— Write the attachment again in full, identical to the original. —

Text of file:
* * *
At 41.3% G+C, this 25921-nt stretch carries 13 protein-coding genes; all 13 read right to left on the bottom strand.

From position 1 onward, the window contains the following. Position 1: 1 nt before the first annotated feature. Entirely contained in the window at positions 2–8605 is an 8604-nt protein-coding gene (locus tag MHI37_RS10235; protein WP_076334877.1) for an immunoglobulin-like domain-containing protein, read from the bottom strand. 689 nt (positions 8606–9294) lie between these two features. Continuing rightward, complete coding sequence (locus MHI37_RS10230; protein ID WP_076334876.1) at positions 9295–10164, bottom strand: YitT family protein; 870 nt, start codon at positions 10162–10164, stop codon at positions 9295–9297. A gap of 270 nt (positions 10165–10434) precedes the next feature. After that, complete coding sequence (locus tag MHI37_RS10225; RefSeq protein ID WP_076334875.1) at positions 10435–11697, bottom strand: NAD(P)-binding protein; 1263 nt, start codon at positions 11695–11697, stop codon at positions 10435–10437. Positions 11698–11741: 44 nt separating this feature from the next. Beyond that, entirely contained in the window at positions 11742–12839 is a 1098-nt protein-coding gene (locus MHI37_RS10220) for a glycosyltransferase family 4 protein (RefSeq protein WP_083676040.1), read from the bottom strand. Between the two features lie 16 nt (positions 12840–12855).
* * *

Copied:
At 41.3% G+C, this 25921-nt stretch carries 13 protein-coding genes; all 13 read right to left on the bottom strand.

From position 1 onward, the window contains the following. Position 1: 1 nt before the first annotated feature. Entirely contained in the window at positions 2–8605 is an 8604-nt protein-coding gene (locus tag MHI37_RS10235; protein WP_076334877.1) for an immunoglobulin-like domain-containing protein, read from the bottom strand. 689 nt (positions 8606–9294) lie between these two features. Continuing rightward, complete coding sequence (locus MHI37_RS10230; protein ID WP_076334876.1) at positions 9295–10164, bottom strand: YitT family protein; 870 nt, start codon at positions 10162–10164, stop codon at positions 9295–9297. A gap of 270 nt (positions 10165–10434) precedes the next feature. After that, complete coding sequence (locus tag MHI37_RS10225; RefSeq protein ID WP_076334875.1) at positions 10435–11697, bottom strand: NAD(P)-binding protein; 1263 nt, start codon at positions 11695–11697, stop codon at positions 10435–10437. Positions 11698–11741: 44 nt separating this feature from the next. Beyond that, entirely contained in the window at positions 11742–12839 is a 1098-nt protein-coding gene (locus MHI37_RS10220) for a glycosyltransferase family 4 protein (RefSeq protein WP_083676040.1), read from the bottom strand. Between the two features lie 16 nt (positions 12840–12855).